Weinstein’s Lawless presents U.S. history as torture porn
Harvey Weinstein called for a summit meeting on movie violence soon after the Dark Knight Rises massacre. It hasn’t happened yet but Harvey’s word becomes cultural law. So, instead, The Weinstein Company this week releases John Hillcoat’s Lawless, the most promiscuously violent movie since The Dark Knight Rises. If you go to see Lawless, duck.
About the three Bondurant brothers of Virginia who were moonshine runners opposing corrupt Feds during Prohibition, Lawless (which premiered at Cannes months before the Aurora catastrophe) defies concerns about movie carnage by showing off an array of ultra-violence: a high body count, several punched-bloody faces, numerous Tommy gun shootouts, rapes, throat slitting, even a detailed tar-and-feathering. This fake folk tale, recalling the history of violent Americana, combines the period nostalgia of Western and gangster sagas with the extreme ghoulishness of a horror flick.
Lawless contradicts Weinstein’s stated concern for the Colorado-Batman slaughter. The film’s acquisition and distribution follows the Weinstein Company’s usual procedure. As Weinstein said on July 26 “It‘s a question that I wrestle with all the time. I‘ve been involved with violent movies, and then I’ve also said at a certain point, ‘I can‘t take it anymore. Please cut it.’ You know, you’ve got to respect the filmmaker and it’s really a tough issue….I think as filmmakers, we should sit down–the Marty Scorseses, the Quentin Tarantinos, and hopefully all of us who deal in violence in movies–and discuss our role in that.”
It must pain Lawless’ director John Hillcoat, that he wasn’t included in the rarefied company of Weinstein’s short-listed violence-meisters. Hillcoat has worked at shaping a career of misanthropy, ferocity and perversion ever since his nihilistic western The Proposition and his apocalyptic Cormac McCarthy adaptation The Road. His movies are not meant to be fun. He literalizes the violence described in the murder ballad folk tunes favored by musician Nick Cave who wrote the screenplay for Lawless based on Matt Bondurant’s fictional account of family history The Wettest County in the World. Hillcoat has directed several Cave music videos and his feature films extended Cave’s casual fascination with death and violence.
That’s the problem with Lawless: it’s casual about Prohibition’s bloody history, Hillcoat’s relentless display of ruthless behavior and scary hostility exceeds concern with social accuracy, familial empathy–and the effect of violent sensationalism on audiences. Like the makers of gruesome horror-core movies and post-9/11 nihilistic dramas, Hillcoat pushes the shock of violence, pretending a basic expression of mankind’s cruelty.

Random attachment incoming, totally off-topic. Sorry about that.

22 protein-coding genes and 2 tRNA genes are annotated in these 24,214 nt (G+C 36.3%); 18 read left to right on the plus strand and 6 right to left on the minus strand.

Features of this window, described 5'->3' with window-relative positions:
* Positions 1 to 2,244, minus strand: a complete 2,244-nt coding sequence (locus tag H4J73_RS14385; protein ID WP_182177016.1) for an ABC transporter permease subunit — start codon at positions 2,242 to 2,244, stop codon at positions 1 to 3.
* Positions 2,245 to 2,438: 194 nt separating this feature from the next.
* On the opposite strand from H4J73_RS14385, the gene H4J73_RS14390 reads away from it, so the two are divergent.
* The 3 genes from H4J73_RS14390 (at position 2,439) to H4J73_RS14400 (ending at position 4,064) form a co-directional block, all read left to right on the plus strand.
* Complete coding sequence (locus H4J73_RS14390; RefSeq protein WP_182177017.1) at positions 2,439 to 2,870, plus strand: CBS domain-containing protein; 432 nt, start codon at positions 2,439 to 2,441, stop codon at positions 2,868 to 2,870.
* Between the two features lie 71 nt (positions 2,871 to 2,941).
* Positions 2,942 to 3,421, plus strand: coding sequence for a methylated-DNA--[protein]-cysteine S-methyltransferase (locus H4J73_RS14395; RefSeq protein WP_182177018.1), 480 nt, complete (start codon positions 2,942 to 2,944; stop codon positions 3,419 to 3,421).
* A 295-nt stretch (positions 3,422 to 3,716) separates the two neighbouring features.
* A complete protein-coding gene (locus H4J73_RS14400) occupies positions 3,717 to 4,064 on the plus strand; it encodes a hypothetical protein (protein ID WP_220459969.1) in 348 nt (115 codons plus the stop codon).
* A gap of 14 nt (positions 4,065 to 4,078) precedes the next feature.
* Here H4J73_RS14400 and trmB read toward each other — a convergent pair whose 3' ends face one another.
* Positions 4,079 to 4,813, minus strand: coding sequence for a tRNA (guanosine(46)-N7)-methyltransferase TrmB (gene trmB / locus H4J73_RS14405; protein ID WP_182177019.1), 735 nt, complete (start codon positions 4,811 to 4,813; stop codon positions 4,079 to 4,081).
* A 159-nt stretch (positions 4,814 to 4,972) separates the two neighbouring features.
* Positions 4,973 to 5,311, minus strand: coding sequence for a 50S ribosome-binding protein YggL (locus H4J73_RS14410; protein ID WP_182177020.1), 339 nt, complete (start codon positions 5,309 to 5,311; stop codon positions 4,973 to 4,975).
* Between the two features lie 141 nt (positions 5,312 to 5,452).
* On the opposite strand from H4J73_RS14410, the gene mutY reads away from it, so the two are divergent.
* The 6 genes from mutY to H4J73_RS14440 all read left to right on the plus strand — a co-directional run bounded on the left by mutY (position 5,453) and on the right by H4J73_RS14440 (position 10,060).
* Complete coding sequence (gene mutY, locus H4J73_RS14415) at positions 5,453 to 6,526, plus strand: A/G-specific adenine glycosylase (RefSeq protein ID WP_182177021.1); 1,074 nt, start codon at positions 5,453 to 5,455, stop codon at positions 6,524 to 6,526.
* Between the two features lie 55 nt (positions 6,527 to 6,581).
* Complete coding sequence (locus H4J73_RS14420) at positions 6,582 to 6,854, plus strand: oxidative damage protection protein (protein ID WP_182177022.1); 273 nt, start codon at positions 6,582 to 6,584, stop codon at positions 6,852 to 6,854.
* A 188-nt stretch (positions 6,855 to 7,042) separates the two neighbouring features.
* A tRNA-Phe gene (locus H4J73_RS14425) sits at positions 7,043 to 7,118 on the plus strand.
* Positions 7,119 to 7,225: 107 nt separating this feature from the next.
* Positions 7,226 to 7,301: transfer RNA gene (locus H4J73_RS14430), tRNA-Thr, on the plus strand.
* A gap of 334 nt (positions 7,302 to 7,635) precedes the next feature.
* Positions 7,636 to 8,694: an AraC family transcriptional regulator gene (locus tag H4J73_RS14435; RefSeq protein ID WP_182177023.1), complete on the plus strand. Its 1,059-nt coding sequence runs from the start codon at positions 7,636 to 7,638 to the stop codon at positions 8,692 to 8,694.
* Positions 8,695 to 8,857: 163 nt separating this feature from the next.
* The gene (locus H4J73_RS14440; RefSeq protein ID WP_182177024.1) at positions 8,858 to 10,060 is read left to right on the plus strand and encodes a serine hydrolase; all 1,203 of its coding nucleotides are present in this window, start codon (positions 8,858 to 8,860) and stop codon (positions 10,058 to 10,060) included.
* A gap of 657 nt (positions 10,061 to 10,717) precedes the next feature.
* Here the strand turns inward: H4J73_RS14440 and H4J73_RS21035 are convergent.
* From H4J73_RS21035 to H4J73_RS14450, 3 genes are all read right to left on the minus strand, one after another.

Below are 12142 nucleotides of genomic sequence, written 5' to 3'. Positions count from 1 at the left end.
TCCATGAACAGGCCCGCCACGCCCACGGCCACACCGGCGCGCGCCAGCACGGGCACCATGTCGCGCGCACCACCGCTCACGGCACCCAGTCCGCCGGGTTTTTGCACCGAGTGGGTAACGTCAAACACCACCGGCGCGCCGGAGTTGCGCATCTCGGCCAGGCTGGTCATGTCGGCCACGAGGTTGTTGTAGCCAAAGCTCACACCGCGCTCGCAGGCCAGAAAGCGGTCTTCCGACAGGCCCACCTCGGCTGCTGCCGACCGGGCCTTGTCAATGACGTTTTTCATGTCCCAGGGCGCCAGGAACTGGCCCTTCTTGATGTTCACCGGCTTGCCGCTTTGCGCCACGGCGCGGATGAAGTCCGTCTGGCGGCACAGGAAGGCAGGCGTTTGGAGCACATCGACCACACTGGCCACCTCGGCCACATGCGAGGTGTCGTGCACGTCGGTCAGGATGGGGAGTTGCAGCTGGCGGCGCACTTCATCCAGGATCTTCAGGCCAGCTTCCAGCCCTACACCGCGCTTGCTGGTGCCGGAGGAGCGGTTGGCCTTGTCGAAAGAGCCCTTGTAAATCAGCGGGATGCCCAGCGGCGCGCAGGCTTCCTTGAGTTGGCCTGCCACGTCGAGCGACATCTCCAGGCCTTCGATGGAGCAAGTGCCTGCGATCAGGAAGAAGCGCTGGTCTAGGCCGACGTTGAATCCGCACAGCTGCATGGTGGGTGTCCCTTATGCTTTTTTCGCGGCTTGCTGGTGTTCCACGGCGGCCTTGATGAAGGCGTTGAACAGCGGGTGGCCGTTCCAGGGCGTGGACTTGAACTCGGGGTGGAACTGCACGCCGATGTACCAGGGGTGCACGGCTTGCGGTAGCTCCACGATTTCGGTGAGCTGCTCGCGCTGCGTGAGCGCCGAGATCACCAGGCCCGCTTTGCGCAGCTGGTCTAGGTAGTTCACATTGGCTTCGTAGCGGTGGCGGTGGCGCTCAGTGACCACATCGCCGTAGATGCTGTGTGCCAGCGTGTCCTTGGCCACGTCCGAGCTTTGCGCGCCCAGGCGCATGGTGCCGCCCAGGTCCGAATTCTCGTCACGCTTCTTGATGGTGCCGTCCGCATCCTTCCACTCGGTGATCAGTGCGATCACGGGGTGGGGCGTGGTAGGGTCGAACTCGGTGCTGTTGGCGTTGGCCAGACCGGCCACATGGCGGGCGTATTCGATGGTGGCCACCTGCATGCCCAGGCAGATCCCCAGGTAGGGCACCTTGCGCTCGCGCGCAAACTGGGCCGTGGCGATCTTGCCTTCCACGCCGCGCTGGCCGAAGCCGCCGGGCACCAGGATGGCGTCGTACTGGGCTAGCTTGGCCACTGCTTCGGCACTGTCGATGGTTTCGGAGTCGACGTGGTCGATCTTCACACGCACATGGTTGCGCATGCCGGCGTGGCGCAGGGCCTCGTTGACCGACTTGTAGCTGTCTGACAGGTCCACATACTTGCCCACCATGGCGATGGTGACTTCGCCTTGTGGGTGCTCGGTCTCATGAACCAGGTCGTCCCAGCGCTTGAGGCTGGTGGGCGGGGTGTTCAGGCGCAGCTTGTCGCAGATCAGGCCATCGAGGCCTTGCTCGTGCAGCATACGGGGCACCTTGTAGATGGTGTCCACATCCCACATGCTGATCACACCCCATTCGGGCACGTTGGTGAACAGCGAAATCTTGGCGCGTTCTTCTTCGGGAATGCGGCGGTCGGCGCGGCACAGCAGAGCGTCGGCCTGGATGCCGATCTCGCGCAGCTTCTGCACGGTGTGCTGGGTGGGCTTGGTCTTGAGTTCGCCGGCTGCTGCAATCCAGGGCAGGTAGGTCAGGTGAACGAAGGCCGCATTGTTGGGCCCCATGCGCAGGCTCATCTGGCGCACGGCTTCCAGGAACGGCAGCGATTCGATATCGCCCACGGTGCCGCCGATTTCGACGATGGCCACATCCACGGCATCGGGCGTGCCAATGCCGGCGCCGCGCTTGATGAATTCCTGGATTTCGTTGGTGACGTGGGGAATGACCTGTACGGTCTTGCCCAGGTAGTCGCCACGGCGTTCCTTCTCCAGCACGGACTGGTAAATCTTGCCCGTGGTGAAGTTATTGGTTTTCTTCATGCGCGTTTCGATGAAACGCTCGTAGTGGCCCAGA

The Bondurant brothers–obdurate, invincible Forrest (Tom Hardy impersonating Kevin Costner’s youthful truculence), traumatized WWI vet Howard (Jason Clarke) and foolish, juvenile Jack (Shia LaBeouf) recall the warped, doomed camaraderie of the Corleone brothers. But this totally misses authentic redneck regional charm such as portrayed by Al and Jesse Vint in the country chase classic Macon County Line. Neither Hillcoat (an Australian) nor Cave (a Brit) grasp the fundamental American nature of the brothers’ hill country solidarity and class rebellion. As romanticized figures, their violence is as fraudulent and offensive as the killing and terrorism that Christopher Nolan plies so insensitively in his Batman movies.
It’s infuriating to watch the pretend Americana of Lawless; it recalls the same ersatz mythology of Andrew Domink’s The Assassination of Jesse James by the Coward Robert Ford. Benoit Delhomme’s naturalistic cinematography poeticizes the hill country territory while Cave’s script falsifies the realities of the 1931 Jim Crow South and the Prohibition era’s urban/rural contrasts. (Guy Pearce showboats as a ghoulishly freaky G-Man who disdains hill folk manners.) Hillcoat’s relentless violent accents make this family saga so disturbing they offend Peter Bogdanovich’s recent post-Aurora warnings about filmmakers’ responsibility.
Taking a more responsible tack than Weinstein, Bogdanovich told The Hollywood Reporter: “Even with all the murders in the United States since the Kennedys were killed, very few people have experienced murder directly…Generally speaking the average person hasn’t experienced it, and the average director hasn’t experienced it. I think if they had, they would make their films differently…It’s too easy to show murders in movies now. There are too many of them, and it‘s too easy. There is a general lack of respect for life, because it’s so easy to just kill people.” None of the horrors in Lawless (Hardy gets Frankenstein neck stitches, Jessica Chastain as his love-interest is sexually brutalized) strikes deep; it’s just repetitive ugliness, probably remote from anything Hillcoat or Cave know personally and clearly unconnected to the truth of America’s bloody history.
In dramatizing “The biggest crime wave this country had even seen,” Hillcoat’s credit sequence features white lettering that bleeds to red as in Bonnie & Clyde. The entire film rips-off genres anachronistically, including its final dinner table sequence stolen from The Deer Hunter. Not a crude filmmaker, Hillcoat is worst; he’s one of the least authentic. He aims for the pantheon of sadists mentioned in Weinstein’s call for colloquy but Lawless doesn’t capture the natural self-destruction in American rebellion that Walter Hill lamented so richly in The Long Riders. The sadistic torture porn of Lawless disgraces the legacies of Bonnie & Clyde and The Long Riders because Hillcoat’s artiness favors a cinematic charnel house. And Harvey Weinstein’s promise of a summit meeting plummets to hell.
Follow Armond White on Twitter at 3xchair